Fish oil enhances triple therapy increasing remission rates
The effects of fish oil (FO) in rheumatoid arthritis (RA) have not been examined in the context of contemporary treatment of early RA.
In this new study Dr. Susanna M. Proudman, MD, Professor, Rheumatology Unit, Royal Adelaide Hospital and colleagues examined the effects of high versus low dose fish oil in early RA employing a ‘treat-to-target’ protocol of combination disease-modifying anti-rheumatic drugs (DMARDs).
Dr. Proudman and colleagues enrolled 140 patients with early RA (under 12 months) and were randomly assigned to receive fish oil at high dose level 5.5g daily or low dose level 0.4g/day or EPA plus DHA. The low dose group served as the control group due to the fact the low dosage has not been associated to clinical effects in past studies.
All patients received methotrexate (Trexall) 10mg weekly), sulphasalazine (Azulfidine 500mg daily) and hydroxychloroquine (Plaquenil 200mg twice daily), and DMARD doses were adjusted according to an algorithm taking disease activity and toxicity into account.
Dosages could be increased in a structured fashion if the swollen joint count remained at two or higher, if the erythrocyte sedimentation rate or C-reactive protein level remained elevated, or if pain, fatigue, or early morning stiffness persisted.
The use of non-steroidal anti-inflammatory drugs (NSAIDs) and oral corticosteroids was discouraged.
Treatment failure was defined as the need to add leflunomide (Arava) to the triple regimen.
DAS28-erythrocyte sedimentation rate, modified Health Assessment Questionnaire (mHAQ) and remission were assessed three monthly.
At the one year mark, 10.5% of patients taking the fish oil and 32.1% of the control group had begun taking leflunomide.
The failure rate remained significantly lower for the fish oil group after adjustment for smoking, baseline anti-cyclic citrullinated peptide, and shared epitope (HR 0.24, 95% CI 0.10-0.54, P=0.0006). The remission rate was also significantly greater after adjusting for the factors.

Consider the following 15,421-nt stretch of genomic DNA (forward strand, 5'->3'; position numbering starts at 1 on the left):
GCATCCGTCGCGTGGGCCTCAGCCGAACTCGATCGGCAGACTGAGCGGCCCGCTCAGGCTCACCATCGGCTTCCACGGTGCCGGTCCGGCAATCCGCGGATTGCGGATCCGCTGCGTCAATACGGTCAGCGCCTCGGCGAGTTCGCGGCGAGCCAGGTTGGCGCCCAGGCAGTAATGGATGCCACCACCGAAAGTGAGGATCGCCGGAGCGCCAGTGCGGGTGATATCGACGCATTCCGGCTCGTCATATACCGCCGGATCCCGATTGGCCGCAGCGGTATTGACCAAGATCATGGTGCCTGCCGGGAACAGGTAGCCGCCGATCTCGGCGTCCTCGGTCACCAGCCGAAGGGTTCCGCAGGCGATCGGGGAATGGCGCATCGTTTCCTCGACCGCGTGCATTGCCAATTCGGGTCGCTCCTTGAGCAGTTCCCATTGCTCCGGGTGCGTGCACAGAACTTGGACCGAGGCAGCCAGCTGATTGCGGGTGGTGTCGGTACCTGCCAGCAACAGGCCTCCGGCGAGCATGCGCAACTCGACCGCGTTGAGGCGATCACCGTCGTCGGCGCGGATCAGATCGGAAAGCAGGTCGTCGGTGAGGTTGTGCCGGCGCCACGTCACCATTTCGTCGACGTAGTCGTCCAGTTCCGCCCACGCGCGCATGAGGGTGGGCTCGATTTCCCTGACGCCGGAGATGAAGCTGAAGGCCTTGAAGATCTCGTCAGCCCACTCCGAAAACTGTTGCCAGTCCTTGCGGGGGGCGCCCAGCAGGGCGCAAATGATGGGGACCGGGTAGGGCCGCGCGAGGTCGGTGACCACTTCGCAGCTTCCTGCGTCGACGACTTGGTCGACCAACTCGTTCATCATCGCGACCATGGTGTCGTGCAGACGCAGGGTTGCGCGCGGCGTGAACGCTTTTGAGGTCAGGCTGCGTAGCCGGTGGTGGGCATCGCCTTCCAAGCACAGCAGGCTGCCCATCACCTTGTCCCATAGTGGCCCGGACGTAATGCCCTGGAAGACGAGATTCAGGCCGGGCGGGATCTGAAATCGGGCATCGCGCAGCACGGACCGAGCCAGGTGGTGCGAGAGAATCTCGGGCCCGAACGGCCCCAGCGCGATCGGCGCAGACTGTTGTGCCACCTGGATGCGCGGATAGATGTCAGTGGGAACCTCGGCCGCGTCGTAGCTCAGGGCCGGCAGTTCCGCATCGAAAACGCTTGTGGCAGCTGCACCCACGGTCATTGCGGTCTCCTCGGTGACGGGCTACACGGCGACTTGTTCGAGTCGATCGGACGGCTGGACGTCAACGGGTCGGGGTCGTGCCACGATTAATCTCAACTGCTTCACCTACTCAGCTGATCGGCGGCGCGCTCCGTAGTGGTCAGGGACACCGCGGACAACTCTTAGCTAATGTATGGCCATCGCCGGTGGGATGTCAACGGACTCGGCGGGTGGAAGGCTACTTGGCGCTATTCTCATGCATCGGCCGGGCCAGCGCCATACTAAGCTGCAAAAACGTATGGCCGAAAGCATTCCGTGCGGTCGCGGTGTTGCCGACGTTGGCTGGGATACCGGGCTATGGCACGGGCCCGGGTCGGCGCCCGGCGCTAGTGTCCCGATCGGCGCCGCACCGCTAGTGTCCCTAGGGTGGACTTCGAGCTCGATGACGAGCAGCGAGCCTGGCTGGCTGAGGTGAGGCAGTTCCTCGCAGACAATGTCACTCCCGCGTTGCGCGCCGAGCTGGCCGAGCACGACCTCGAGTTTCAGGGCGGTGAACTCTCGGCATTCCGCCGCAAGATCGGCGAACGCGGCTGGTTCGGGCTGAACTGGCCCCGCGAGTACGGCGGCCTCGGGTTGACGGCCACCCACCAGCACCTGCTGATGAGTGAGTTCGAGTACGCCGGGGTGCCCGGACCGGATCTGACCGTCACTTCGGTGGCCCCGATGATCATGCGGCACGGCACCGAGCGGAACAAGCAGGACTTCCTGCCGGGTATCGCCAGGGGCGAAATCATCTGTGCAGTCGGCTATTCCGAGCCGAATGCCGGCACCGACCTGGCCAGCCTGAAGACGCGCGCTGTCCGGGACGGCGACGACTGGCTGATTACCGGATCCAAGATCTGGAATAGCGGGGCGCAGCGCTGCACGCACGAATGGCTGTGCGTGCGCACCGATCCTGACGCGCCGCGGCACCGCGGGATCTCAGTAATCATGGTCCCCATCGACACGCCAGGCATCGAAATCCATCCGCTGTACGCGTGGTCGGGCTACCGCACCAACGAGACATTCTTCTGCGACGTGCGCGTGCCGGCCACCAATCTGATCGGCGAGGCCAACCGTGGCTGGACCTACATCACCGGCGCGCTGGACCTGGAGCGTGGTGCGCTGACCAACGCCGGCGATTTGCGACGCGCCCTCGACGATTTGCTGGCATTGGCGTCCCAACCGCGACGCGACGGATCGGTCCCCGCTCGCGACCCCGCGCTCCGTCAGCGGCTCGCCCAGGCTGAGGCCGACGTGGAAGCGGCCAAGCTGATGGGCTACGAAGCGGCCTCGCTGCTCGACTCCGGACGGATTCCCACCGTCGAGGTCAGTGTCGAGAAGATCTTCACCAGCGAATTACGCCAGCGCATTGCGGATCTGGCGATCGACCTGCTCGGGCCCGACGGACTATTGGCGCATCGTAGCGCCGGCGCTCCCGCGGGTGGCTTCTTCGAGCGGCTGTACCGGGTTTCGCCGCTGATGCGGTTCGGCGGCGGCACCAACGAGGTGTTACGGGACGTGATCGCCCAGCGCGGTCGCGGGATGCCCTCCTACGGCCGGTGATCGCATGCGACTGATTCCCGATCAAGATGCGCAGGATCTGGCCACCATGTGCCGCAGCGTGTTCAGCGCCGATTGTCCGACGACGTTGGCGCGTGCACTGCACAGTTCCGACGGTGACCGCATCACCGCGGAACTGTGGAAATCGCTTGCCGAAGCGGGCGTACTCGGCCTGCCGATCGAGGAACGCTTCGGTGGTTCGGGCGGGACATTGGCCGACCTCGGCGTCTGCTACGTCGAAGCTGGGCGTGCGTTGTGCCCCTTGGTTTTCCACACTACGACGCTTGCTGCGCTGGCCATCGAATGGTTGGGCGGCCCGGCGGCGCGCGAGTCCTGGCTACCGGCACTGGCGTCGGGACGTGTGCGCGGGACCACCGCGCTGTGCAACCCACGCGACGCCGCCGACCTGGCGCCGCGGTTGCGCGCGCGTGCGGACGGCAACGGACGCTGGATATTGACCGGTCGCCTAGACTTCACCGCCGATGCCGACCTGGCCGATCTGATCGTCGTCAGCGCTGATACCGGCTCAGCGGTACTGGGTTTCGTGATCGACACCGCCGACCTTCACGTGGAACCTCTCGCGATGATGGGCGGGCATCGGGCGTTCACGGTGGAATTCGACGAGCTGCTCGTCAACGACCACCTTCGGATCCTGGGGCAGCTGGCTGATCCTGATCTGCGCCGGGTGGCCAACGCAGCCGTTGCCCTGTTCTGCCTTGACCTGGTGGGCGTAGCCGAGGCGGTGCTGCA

No difference was noticed in the number of patients who required steroids during the trial period and mean methotrexate doses showed no difference between the two groups.
At the start of this study 38% of participants in the fish oil group and 34% in the control group were taking NSAIDS but after one year only one participant in the control were still taking NSAIDS.
There were no differences between the groups for adverse events. Even though serious adverse events had been higher in the fish oil group there was no pattern to suggest a linkage with fish oil.
In their conclusion the team writes “FO was associated with benefits additional to those achieved by combination ‘treat-to-target’ DMARDs with similar MTX use. These included reduced triple DMARD failure and a higher rate of ACR remission.”
The researchers explained that fish would provide benefits in RA due to the ability of omega-3 fatty acids to inhibit the release of inflammatory mediators and peptides, including prostaglandin E2 and leukotriene B4, as well as tumor necrosis factor alpha, all of which are targets of current treatments.
They also noted that only patient had progressed to biological treatment by one year which suggests a probable cost savings with fish oil and conventional triple therapy, in that it may "at least delay progression to biologic therapy."